This can be problematic when constructing backtests. Although 12 years in the real world is a fairly significant length of time (heck, it’s about half of my age), it has been anything but a normal regime. When designing backtests or, in a more general context making inferences about historical correlations, one has to be mindful of the length of time they’re observing. Much like Laplace and the Sun, the window of observation can greatly distort (both in underestimation and overestimation) probability and success of backtested quantitative strategies.

This is especially salient to me given the recent predictive success of my model, the Net Options Pricing Effect. For a great example, we can observe a recent backtest:

Obviously not going to give details on the parameters here.

If you look at this prima facie, the results look incredible. Using a similar buy and hold strategy on SPY, you make nearly $50,000 less over the time period (again, ignoring transaction costs, slippage, or whatever else you want to throw at it). Let’s simply observe the elephant in the room:

This time period, if you didn’t guess, is the Coronavirus Crash of 2020. The model loves volatility, and made out like a bandit during the massive financial meltdown (at least in perfect backtest!). However, we need to understand the likelihood of an event of a similar caliber occurring in the future is quite low. Despite showing up in the backtest (and actually happening of course in the period tested), the likelihood of observing these returns in the future is low.

The Mail Wizard of Oz

Imagine I have a mailing list of 1,000,000 subscribers that perhaps I bought off the dark web somewhere, and I know these people are gullible and also trade the markets. I want them to believe I’m some sort of prediction guru to ideally bilk the marks of money later on down the line (or recommend them stocks to pump and dump for example).

That said in real life I’m less of a Rasputin and more of a:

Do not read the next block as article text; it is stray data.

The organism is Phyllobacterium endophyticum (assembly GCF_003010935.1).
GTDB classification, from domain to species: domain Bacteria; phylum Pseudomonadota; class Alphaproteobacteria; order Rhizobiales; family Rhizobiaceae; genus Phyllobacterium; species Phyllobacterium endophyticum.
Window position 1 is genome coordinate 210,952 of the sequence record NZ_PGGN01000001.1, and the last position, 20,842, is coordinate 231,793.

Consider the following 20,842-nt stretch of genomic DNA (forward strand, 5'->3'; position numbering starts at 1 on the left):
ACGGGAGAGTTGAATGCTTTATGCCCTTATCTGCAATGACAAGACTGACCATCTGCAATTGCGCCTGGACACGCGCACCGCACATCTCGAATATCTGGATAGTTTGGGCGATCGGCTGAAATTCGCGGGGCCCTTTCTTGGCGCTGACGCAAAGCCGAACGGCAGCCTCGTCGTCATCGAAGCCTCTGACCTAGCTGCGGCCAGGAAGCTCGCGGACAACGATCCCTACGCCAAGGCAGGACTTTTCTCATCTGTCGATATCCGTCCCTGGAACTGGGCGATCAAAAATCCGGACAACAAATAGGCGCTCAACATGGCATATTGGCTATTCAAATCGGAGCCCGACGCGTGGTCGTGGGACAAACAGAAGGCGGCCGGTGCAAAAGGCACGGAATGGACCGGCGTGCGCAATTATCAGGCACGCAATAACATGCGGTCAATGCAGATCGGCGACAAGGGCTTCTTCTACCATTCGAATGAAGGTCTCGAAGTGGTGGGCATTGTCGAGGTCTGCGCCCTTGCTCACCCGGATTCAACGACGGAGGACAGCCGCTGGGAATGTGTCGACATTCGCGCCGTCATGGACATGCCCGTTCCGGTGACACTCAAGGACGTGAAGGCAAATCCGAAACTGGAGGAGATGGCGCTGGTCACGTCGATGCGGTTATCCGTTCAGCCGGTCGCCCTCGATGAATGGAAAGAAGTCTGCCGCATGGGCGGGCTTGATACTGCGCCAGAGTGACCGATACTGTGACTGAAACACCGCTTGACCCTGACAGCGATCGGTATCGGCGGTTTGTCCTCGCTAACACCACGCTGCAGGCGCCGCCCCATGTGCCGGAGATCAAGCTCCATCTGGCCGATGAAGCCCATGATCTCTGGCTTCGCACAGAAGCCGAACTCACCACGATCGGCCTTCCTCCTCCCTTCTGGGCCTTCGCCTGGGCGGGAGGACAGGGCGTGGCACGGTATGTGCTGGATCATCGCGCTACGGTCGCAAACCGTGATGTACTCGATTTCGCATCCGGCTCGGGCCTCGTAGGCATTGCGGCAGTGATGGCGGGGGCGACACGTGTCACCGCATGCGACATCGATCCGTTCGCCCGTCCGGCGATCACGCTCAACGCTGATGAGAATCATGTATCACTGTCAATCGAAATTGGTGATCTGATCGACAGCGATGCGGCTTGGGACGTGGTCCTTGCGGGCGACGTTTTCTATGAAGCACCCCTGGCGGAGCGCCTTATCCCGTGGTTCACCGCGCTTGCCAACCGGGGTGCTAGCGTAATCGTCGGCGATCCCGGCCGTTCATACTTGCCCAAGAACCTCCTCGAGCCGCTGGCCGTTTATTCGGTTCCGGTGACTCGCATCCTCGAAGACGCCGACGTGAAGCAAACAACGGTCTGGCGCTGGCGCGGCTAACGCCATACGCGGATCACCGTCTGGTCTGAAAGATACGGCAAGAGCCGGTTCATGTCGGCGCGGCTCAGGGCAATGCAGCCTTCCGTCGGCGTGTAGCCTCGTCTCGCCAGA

I don’t really have a crystal ball to predict tomorrow, but I want people to think I do.

How would I construct my scam?

Simply put, let’s assume the probability of SPY going up tomorrow is 1/2 and the probability of it going down is also 1/2 (this isn’t exactly correct, but that’s an implementation detail here).

Each day, I could simply send to half my audience a prediction of green for the next day and to the other, a prediction of red. On the first day, half of my audience (500,000 individuals) would receive the correct prediction, while the other half would receive the incorrect prediction. If I were then crafty, I could cease sending mail to the half that received the incorrect prediction.

On the second day, I could pull off the same sleight of hand, sending half my audience a prediction of green and the other half red. Just as before, we would expect that half of our remaining audience (250,000) would receive prophetic predictions, while we would discard the other half.

We can trivially continue this train of logic to the nth day and see this resembles a simple power series. On the nth day, we would expect that precisely 1,000,000 * 2^-n subscribers will have received crystal clear, accurate predictions! From their perspective, you are now an oracle. To everyone else, you’re simply making random guesses.

Thus is the power of observational bias in prediction. From the lucky subscriber’s standpoint, using simple empirical probability, you are basically an omniscient guide to the markets. From this, you can prey on them as you please.

The dangers of this exercise are more salient when you consider the real world implications. Humans tend to be optimistic and prone to magical thinking, no matter how rational we tend to believe ourselves to be. By the nature of probability, there is always a possibility of any possible event occurring, without necessary appeal to higher authority. From the observer’s perspective, our charlatan hit a perfect home run (or whatever the sportsball metaphor is here). However, there is no causal basis here to believe in our forecast abilities; by simple math, we would anticipate that someone would receive completely accurate predictions even though no prediction was made at all. This appears in the market in the construction of many trading strategies, which I will talk more about in further posts.

According to History.com, the ancient Aztecs believed that human sacrifice was necessary to keep the Sun rising tomorrow. In a bizarre and perhaps alien way, this makes sense. Perhaps an early ancestor of the Aztecs noted a solstice or persistent cloudy period, and became the first to sacrifice a fellow countryman to appease the bloodlust of Huitzilopochtli. Perhaps it made sense in a mystical albeit causal way given Aztec cosmology. At the end of the day, blood was spilt and the Sun did rise. As the blood kept flowing, the Sun never disappeared. However, hundreds of years later and starved of blood flow, the Sun still continues her daily procession. How could this be?